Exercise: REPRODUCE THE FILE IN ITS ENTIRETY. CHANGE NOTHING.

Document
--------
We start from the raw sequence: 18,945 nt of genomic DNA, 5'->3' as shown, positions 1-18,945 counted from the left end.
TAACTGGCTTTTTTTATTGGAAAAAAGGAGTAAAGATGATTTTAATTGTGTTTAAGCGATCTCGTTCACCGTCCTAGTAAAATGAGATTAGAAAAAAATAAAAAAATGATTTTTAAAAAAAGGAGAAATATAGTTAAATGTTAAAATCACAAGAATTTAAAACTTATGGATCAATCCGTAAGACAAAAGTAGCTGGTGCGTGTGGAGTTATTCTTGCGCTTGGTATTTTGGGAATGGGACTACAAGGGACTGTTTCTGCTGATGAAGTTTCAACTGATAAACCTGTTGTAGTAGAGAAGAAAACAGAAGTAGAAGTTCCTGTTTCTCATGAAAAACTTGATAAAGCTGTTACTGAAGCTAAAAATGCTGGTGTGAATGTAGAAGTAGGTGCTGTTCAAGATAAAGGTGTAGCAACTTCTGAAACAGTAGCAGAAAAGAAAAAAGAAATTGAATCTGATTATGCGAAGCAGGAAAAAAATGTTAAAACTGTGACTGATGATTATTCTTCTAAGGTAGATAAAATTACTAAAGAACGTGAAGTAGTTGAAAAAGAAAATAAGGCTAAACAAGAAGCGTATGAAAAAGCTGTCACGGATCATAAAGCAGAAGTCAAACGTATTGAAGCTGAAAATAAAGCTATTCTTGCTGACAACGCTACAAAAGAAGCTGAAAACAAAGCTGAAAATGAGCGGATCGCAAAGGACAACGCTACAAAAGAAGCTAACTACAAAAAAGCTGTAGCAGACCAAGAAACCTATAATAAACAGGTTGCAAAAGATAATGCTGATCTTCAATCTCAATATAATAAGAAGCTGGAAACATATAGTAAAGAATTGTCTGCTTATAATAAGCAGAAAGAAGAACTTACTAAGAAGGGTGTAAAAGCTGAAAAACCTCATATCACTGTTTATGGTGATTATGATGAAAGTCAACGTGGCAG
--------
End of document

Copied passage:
We start from the raw sequence: 18,945 nt of genomic DNA, 5'->3' as shown, positions 1-18,945 counted from the left end.
TAACTGGCTTTTTTTATTGGAAAAAAGGAGTAAAGATGATTTTAATTGTGTTTAAGCGATCTCGTTCACCGTCCTAGTAAAATGAGATTAGAAAAAAATAAAAAAATGATTTTTAAAAAAAGGAGAAATATAGTTAAATGTTAAAATCACAAGAATTTAAAACTTATGGATCAATCCGTAAGACAAAAGTAGCTGGTGCGTGTGGAGTTATTCTTGCGCTTGGTATTTTGGGAATGGGACTACAAGGGACTGTTTCTGCTGATGAAGTTTCAACTGATAAACCTGTTGTAGTAGAGAAGAAAACAGAAGTAGAAGTTCCTGTTTCTCATGAAAAACTTGATAAAGCTGTTACTGAAGCTAAAAATGCTGGTGTGAATGTAGAAGTAGGTGCTGTTCAAGATAAAGGTGTAGCAACTTCTGAAACAGTAGCAGAAAAGAAAAAAGAAATTGAATCTGATTATGCGAAGCAGGAAAAAAATGTTAAAACTGTGACTGATGATTATTCTTCTAAGGTAGATAAAATTACTAAAGAACGTGAAGTAGTTGAAAAAGAAAATAAGGCTAAACAAGAAGCGTATGAAAAAGCTGTCACGGATCATAAAGCAGAAGTCAAACGTATTGAAGCTGAAAATAAAGCTATTCTTGCTGACAACGCTACAAAAGAAGCTGAAAACAAAGCTGAAAATGAGCGGATCGCAAAGGACAACGCTACAAAAGAAGCTAACTACAAAAAAGCTGTAGCAGACCAAGAAACCTATAATAAACAGGTTGCAAAAGATAATGCTGATCTTCAATCTCAATATAATAAGAAGCTGGAAACATATAGTAAAGAATTGTCTGCTTATAATAAGCAGAAAGAAGAACTTACTAAGAAGGGTGTAAAAGCTGAAAAACCTCATATCACTGTTTATGGTGATTATGATGAAAGTCAACGTGGCAG